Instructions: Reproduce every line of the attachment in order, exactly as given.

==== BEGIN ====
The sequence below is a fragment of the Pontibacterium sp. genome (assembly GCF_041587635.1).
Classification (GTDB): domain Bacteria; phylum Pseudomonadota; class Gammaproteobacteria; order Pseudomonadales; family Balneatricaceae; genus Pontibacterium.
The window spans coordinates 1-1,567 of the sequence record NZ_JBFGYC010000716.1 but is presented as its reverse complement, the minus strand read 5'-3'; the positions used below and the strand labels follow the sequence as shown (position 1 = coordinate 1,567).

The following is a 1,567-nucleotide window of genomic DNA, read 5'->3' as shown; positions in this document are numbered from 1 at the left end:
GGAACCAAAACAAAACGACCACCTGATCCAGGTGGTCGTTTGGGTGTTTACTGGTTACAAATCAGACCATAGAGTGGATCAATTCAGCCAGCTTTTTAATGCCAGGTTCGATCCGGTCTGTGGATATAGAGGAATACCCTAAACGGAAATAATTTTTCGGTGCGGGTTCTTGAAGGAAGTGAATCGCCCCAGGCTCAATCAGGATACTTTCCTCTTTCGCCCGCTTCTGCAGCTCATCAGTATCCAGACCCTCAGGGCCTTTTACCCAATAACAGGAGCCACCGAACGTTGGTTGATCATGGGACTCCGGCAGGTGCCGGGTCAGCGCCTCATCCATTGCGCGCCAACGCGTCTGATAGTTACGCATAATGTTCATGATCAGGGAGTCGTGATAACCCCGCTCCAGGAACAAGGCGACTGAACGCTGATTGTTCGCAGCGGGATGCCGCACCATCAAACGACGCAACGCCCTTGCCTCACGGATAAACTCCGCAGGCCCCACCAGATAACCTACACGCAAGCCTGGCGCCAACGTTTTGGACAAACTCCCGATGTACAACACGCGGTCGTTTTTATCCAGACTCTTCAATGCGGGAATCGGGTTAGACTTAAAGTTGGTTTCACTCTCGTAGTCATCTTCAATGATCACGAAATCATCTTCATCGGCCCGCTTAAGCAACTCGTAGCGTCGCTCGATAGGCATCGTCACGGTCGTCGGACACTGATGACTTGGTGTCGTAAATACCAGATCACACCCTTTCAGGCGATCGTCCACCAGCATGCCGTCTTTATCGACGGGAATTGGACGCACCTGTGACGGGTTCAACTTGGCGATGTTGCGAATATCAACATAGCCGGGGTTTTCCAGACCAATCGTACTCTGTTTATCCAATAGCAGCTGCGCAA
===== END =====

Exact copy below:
The sequence below is a fragment of the Pontibacterium sp. genome (assembly GCF_041587635.1).
Classification (GTDB): domain Bacteria; phylum Pseudomonadota; class Gammaproteobacteria; order Pseudomonadales; family Balneatricaceae; genus Pontibacterium.
The window spans coordinates 1-1,567 of the sequence record NZ_JBFGYC010000716.1 but is presented as its reverse complement, the minus strand read 5'-3'; the positions used below and the strand labels follow the sequence as shown (position 1 = coordinate 1,567).

The following is a 1,567-nucleotide window of genomic DNA, read 5'->3' as shown; positions in this document are numbered from 1 at the left end:
GGAACCAAAACAAAACGACCACCTGATCCAGGTGGTCGTTTGGGTGTTTACTGGTTACAAATCAGACCATAGAGTGGATCAATTCAGCCAGCTTTTTAATGCCAGGTTCGATCCGGTCTGTGGATATAGAGGAATACCCTAAACGGAAATAATTTTTCGGTGCGGGTTCTTGAAGGAAGTGAATCGCCCCAGGCTCAATCAGGATACTTTCCTCTTTCGCCCGCTTCTGCAGCTCATCAGTATCCAGACCCTCAGGGCCTTTTACCCAATAACAGGAGCCACCGAACGTTGGTTGATCATGGGACTCCGGCAGGTGCCGGGTCAGCGCCTCATCCATTGCGCGCCAACGCGTCTGATAGTTACGCATAATGTTCATGATCAGGGAGTCGTGATAACCCCGCTCCAGGAACAAGGCGACTGAACGCTGATTGTTCGCAGCGGGATGCCGCACCATCAAACGACGCAACGCCCTTGCCTCACGGATAAACTCCGCAGGCCCCACCAGATAACCTACACGCAAGCCTGGCGCCAACGTTTTGGACAAACTCCCGATGTACAACACGCGGTCGTTTTTATCCAGACTCTTCAATGCGGGAATCGGGTTAGACTTAAAGTTGGTTTCACTCTCGTAGTCATCTTCAATGATCACGAAATCATCTTCATCGGCCCGCTTAAGCAACTCGTAGCGTCGCTCGATAGGCATCGTCACGGTCGTCGGACACTGATGACTTGGTGTCGTAAATACCAGATCACACCCTTTCAGGCGATCGTCCACCAGCATGCCGTCTTTATCGACGGGAATTGGACGCACCTGTGACGGGTTCAACTTGGCGATGTTGCGAATATCAACATAGCCGGGGTTTTCCAGACCAATCGTACTCTGTTTATCCAATAGCAGCTGCGCAA